I was thinking about this poll the other day, and it had me thinking: What does anti-stigma really mean?  Obviously we need to continue to work on critical areas like discrimination and access to healthcare, but I’d argue there’s more than that.

My argument is this: The most powerful sense of stigma is self-stigma.

Consider this 2012 article, which describes self-stigma as when “patients agree with and internalize social stereotypes,” resulting in:

•Patients often think that their illness is a sign of character weakness or incompetence.
•Patients develop feelings of low self-esteem and become less willing to seek or adhere to treatment.
• Patients anticipate that they will be discriminated against, and to protect themselves they limit their social interactions and fail to pursue work and housing opportunities.

As a result, patients find themselves less willing to seek treatment and social support, leading to lower rates of recovery.

This realization has had me rethinking how I approach the notion of anti-stigma campaigns.  Of course they should be focused on ensuring that all of society views people with mental illness not as sick freaks who are weak, but as real people suffering from real disorders that can be treated like any physical illness.  I want to push society to a place where all of us – those with mental illness and those without – view people who are suffering from a mental illness the same way that someone views a cancer patient.  No one who suffers from a mental illness should do so in fear, shame or silence.  They should talk about their therapy appointments the same way a cancer patient discusses chemo or someone with a broken leg discusses physical therapy.

I suppose, then, that what I am saying is this: Anti-stigma campaigns shouldn’t just address societal stigma.  They should address self-stigma as well.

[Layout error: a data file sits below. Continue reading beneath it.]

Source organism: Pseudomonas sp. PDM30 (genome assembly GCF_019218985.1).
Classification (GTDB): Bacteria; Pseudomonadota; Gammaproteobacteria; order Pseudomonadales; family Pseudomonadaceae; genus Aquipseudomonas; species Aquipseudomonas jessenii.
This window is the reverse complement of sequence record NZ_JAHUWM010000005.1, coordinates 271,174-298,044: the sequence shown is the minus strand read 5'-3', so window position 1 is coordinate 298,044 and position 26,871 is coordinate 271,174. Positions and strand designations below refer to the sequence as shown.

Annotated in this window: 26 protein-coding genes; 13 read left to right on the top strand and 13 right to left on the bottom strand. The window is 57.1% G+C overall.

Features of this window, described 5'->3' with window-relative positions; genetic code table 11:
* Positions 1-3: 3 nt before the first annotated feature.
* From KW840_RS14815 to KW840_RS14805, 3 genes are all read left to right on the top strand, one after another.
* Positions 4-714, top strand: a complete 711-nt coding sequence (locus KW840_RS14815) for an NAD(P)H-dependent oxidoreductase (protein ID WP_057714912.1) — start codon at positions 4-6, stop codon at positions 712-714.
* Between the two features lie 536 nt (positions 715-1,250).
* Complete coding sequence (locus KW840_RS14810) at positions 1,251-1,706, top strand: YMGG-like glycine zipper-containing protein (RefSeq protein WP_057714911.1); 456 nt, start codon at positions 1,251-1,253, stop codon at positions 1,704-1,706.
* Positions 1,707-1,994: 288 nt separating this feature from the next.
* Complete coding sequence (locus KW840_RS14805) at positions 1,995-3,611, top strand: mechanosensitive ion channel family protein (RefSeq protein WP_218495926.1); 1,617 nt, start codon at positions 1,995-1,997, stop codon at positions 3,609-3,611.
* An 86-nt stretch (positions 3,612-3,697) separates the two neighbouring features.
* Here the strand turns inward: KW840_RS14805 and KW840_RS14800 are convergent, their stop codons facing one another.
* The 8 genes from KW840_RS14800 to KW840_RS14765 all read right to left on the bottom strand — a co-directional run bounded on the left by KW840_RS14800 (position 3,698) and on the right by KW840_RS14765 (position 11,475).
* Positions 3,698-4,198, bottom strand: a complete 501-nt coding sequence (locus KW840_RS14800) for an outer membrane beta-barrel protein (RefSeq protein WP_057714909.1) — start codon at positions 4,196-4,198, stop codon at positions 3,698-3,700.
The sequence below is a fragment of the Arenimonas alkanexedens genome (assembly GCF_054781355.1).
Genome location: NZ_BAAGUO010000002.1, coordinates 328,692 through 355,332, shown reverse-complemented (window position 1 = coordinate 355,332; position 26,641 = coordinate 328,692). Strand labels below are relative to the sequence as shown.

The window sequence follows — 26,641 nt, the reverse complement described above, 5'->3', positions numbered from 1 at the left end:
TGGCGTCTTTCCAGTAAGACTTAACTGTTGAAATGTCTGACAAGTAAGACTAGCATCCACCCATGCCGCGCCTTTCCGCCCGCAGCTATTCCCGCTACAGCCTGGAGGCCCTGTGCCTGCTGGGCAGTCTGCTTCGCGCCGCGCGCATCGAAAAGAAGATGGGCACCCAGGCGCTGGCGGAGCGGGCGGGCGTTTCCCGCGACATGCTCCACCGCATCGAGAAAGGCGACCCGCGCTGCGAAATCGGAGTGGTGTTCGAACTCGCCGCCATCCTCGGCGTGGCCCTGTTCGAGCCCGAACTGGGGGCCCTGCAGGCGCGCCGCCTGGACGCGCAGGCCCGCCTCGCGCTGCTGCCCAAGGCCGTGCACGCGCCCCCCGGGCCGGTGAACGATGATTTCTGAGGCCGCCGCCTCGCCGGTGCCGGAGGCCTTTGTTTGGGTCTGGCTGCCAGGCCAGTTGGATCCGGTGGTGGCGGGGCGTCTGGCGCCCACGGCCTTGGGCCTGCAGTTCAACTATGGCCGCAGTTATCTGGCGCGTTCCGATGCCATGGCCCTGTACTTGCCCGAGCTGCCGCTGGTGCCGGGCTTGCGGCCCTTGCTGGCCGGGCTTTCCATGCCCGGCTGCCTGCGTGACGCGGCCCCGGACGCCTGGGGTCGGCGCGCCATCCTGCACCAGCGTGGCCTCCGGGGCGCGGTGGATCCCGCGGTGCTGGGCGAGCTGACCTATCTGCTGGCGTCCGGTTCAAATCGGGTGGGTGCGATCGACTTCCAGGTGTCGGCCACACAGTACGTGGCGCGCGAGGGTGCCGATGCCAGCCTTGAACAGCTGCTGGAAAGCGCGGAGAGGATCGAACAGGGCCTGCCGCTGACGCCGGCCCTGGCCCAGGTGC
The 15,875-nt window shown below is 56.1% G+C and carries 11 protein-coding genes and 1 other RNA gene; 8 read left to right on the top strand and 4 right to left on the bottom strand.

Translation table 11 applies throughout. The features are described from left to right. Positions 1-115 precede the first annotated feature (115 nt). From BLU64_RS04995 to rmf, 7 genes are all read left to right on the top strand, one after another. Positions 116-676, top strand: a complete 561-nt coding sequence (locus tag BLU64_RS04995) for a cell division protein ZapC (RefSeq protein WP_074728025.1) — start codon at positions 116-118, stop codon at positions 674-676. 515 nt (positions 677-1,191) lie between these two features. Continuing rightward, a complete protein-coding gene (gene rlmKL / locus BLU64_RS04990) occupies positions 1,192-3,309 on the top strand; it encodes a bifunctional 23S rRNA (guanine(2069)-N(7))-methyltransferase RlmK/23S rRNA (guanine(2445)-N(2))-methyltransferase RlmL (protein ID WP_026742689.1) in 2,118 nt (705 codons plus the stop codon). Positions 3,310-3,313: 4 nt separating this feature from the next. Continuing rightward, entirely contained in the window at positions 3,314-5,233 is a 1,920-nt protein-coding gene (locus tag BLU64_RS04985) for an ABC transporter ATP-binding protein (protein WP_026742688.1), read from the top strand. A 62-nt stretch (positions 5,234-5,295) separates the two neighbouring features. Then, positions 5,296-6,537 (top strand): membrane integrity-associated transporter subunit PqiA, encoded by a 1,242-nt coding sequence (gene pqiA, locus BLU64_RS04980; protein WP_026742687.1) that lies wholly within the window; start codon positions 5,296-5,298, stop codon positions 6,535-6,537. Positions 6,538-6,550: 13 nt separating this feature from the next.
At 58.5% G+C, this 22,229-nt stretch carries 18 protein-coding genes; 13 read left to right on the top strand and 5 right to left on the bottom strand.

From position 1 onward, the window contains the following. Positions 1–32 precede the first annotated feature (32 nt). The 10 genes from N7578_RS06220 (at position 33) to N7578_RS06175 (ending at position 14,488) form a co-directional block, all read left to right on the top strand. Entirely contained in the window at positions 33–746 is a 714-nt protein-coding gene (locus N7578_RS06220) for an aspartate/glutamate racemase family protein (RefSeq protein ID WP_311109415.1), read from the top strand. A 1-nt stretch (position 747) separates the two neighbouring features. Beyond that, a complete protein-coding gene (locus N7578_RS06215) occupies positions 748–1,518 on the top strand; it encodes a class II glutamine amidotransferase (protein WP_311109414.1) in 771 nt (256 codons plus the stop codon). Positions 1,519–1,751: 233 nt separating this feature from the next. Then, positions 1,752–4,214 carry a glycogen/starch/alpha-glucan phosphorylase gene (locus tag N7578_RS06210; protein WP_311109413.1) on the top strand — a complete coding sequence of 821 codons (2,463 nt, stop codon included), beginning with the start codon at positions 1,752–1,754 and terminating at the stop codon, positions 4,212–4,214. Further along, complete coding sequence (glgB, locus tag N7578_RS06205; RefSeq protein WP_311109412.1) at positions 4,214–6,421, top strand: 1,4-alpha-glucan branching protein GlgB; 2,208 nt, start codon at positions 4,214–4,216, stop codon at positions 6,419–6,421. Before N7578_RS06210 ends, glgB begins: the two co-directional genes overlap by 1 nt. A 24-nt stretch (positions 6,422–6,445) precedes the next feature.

As always, I welcome your thoughts – am I onto something here?  More importantly, have you found any anti-stigma campaigns that fulfill what I am describing?  Let me know what in the comments!

How to look at social media and not want to throw your phone out a window

As I’ve written before, social media can be really, really, really bad for your mental health.  This is for a variety of reasons, including:

  • It inspires unrealistic comparisons between yourself and others.
  • It creates unrealistic and unhealthy expectations of how someone should be living their life.
  • It can lead to increased feelings of isolation.
  • It can inspire jealousy.

All of this, and more, are why I am going to be paying particular attention to research and experiences as they pertain to social media and mental health.  I swear, it’s almost like we need a primer on how to teach people to use social media at this point.  I’m looking at my kids – they are 6 and almost 5 – and terrified of the day that I will have to relent, give them a phone, and allow them to be exposed to the world that isn’t real.

Let me go back to what I just said: A primer.  Seriously, we need that when we go on social media!  The world that appears in our newsfeed can be so fake, so overwhelming and so depressing, that I think it’s important that we keep a few things in mind when we use Facebook, Twitter, Instagram and more.  Some initial thoughts:

First, and most importantly: THIS.  IS.  NOT.  THE.  REAL.  WORLD.  Say it with me now: “Social media is not the real world.”  That happy, smiling family?  Probably upset as often as you.  That sweet looking couple?  They have struggles, too.  Social media allows for a very biased view of the world, where everyone looks shiny and happy and pretty.  It is so, so important to keep in mind that there is very little about social media that is real.  People choose to present a biased picture of themselves, one in which they seem perfect, even if they aren’t.  If you can keep that in mind while scrolling through your newsfeed, odds are good that you won’t be quite as miserable while you scroll.